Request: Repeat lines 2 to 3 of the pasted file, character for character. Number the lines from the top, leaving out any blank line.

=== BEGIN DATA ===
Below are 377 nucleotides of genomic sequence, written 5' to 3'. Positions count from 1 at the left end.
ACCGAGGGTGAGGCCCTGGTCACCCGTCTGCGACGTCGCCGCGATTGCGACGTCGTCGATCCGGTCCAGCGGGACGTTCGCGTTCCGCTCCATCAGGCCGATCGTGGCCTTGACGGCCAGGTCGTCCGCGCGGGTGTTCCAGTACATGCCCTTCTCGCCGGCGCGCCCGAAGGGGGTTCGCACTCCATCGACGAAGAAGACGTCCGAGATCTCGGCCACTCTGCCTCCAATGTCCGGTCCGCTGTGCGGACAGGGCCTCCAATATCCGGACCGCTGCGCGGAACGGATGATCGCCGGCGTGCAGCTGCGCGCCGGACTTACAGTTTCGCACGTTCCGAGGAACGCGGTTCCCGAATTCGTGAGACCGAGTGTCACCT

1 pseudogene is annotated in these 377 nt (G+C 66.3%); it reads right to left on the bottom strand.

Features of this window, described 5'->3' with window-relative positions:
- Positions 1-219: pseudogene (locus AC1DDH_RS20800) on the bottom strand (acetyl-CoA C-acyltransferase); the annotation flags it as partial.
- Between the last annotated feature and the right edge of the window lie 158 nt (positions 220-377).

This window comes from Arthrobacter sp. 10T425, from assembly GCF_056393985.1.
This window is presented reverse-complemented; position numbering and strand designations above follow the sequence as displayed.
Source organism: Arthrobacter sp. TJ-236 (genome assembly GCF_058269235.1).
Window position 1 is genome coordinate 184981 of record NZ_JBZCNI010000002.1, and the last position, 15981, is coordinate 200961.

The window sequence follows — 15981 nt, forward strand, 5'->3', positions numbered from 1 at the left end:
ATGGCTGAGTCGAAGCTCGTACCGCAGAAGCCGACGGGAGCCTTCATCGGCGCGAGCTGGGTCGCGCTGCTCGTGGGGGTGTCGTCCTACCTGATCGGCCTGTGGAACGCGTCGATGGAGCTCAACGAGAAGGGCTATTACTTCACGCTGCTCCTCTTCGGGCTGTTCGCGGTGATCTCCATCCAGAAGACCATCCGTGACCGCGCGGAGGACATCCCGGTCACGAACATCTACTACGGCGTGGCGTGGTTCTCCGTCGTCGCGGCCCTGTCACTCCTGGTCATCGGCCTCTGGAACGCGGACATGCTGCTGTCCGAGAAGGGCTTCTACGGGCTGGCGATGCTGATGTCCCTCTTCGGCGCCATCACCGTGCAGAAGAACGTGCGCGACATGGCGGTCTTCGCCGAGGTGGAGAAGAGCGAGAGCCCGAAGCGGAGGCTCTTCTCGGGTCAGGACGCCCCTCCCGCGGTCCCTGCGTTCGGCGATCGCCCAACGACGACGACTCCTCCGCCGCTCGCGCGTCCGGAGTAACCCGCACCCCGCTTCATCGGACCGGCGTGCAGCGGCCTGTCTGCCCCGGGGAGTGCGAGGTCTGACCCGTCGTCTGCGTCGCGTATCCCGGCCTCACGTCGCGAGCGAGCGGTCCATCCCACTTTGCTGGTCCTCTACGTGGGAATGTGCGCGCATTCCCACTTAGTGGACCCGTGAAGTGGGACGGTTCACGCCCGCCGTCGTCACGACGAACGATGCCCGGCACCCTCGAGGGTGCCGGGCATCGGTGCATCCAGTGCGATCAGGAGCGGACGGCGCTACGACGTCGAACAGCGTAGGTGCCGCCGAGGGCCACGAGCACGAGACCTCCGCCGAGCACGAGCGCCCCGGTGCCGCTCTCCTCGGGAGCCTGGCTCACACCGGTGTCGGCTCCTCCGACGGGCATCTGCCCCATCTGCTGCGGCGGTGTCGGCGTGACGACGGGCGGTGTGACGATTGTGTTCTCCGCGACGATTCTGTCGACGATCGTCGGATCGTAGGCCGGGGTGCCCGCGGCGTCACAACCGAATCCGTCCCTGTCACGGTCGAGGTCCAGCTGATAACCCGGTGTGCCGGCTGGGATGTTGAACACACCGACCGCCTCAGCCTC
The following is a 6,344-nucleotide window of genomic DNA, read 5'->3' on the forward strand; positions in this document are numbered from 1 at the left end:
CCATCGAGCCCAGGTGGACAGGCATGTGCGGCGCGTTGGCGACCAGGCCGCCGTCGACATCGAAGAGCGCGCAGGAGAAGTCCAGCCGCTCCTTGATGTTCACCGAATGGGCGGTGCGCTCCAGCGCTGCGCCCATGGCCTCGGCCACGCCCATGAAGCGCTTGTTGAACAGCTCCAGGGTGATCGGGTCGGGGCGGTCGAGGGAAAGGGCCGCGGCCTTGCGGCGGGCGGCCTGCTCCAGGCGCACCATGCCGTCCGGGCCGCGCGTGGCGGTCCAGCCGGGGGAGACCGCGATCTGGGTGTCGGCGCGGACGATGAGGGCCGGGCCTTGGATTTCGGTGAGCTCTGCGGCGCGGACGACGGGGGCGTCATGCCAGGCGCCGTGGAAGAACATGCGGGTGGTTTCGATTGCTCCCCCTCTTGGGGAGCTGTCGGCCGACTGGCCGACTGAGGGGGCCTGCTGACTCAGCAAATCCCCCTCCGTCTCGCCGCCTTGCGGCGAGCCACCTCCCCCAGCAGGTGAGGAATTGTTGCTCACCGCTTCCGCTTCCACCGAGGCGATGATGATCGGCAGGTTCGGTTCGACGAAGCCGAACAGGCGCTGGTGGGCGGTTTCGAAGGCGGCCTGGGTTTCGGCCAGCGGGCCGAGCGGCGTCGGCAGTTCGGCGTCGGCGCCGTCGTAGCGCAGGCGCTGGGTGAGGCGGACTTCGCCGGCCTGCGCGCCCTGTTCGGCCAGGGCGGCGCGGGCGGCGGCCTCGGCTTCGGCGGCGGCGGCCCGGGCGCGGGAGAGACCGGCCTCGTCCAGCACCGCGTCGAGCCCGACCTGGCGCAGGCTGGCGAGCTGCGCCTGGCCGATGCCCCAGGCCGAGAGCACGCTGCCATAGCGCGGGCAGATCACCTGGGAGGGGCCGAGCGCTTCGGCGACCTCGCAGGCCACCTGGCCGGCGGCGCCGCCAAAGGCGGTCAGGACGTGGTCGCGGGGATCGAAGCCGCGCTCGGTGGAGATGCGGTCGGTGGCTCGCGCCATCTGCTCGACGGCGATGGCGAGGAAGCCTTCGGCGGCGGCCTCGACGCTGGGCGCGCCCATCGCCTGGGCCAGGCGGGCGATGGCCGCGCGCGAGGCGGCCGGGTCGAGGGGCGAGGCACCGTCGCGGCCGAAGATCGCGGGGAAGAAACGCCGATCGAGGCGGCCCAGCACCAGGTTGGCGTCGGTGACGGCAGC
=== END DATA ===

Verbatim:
ACCGAGGGTGAGGCCCTGGTCACCCGTCTGCGACGTCGCCGCGATTGCGACGTCGTCGATCCGGTCCAGCGGGACGTTCGCGTTCCGCTCCATCAGGCCGATCGTGGCCTTGACGGCCAGGTCGTCCGCGCGGGTGTTCCAGTACATGCCCTTCTCGCCGGCGCGCCCGAAGGGGGTTCGCACTCCATCGACGAAGAAGACGTCCGAGATCTCGGCCACTCTGCCTCCAATGTCCGGTCCGCTGTGCGGACAGGGCCTCCAATATCCGGACCGCTGCGCGGAACGGATGATCGCCGGCGTGCAGCTGCGCGCCGGACTTACAGTTTCGCACGTTCCGAGGAACGCGGTTCCCGAATTCGTGAGACCGAGTGTCACCT

1 pseudogene is annotated in these 377 nt (G+C 66.3%); it reads right to left on the bottom strand.